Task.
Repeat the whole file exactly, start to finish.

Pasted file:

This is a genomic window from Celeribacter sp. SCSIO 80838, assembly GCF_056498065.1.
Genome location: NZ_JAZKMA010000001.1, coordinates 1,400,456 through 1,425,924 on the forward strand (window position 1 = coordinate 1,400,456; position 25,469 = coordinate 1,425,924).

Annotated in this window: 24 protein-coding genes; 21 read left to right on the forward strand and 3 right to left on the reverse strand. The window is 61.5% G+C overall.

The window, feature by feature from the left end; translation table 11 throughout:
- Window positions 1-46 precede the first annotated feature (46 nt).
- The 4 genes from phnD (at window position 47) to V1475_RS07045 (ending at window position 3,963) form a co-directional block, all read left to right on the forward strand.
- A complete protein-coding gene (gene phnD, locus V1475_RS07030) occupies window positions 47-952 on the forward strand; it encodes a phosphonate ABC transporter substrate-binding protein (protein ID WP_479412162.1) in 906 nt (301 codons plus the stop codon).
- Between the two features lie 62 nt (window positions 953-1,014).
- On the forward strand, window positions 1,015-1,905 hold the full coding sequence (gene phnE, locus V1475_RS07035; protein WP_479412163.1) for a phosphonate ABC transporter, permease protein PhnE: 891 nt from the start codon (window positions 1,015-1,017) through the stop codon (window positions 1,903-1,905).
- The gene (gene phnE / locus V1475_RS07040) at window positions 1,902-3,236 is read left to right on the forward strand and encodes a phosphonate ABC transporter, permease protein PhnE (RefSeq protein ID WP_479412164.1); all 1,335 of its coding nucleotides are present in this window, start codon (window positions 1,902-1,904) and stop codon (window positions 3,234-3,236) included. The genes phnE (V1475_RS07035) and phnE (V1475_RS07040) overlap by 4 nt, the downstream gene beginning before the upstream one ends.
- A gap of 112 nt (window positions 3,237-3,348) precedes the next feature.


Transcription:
This is a genomic window from Celeribacter sp. SCSIO 80838, assembly GCF_056498065.1.
Genome location: NZ_JAZKMA010000001.1, coordinates 1,400,456 through 1,425,924 on the forward strand (window position 1 = coordinate 1,400,456; position 25,469 = coordinate 1,425,924).

Annotated in this window: 24 protein-coding genes; 21 read left to right on the forward strand and 3 right to left on the reverse strand. The window is 61.5% G+C overall.

The window, feature by feature from the left end; translation table 11 throughout:
- Window positions 1-46 precede the first annotated feature (46 nt).
- The 4 genes from phnD (at window position 47) to V1475_RS07045 (ending at window position 3,963) form a co-directional block, all read left to right on the forward strand.
- A complete protein-coding gene (gene phnD, locus V1475_RS07030) occupies window positions 47-952 on the forward strand; it encodes a phosphonate ABC transporter substrate-binding protein (protein ID WP_479412162.1) in 906 nt (301 codons plus the stop codon).
- Between the two features lie 62 nt (window positions 953-1,014).
- On the forward strand, window positions 1,015-1,905 hold the full coding sequence (gene phnE, locus V1475_RS07035; protein WP_479412163.1) for a phosphonate ABC transporter, permease protein PhnE: 891 nt from the start codon (window positions 1,015-1,017) through the stop codon (window positions 1,903-1,905).
- The gene (gene phnE / locus V1475_RS07040) at window positions 1,902-3,236 is read left to right on the forward strand and encodes a phosphonate ABC transporter, permease protein PhnE (RefSeq protein ID WP_479412164.1); all 1,335 of its coding nucleotides are present in this window, start codon (window positions 1,902-1,904) and stop codon (window positions 3,234-3,236) included. The genes phnE (V1475_RS07035) and phnE (V1475_RS07040) overlap by 4 nt, the downstream gene beginning before the upstream one ends.
- A gap of 112 nt (window positions 3,237-3,348) precedes the next feature.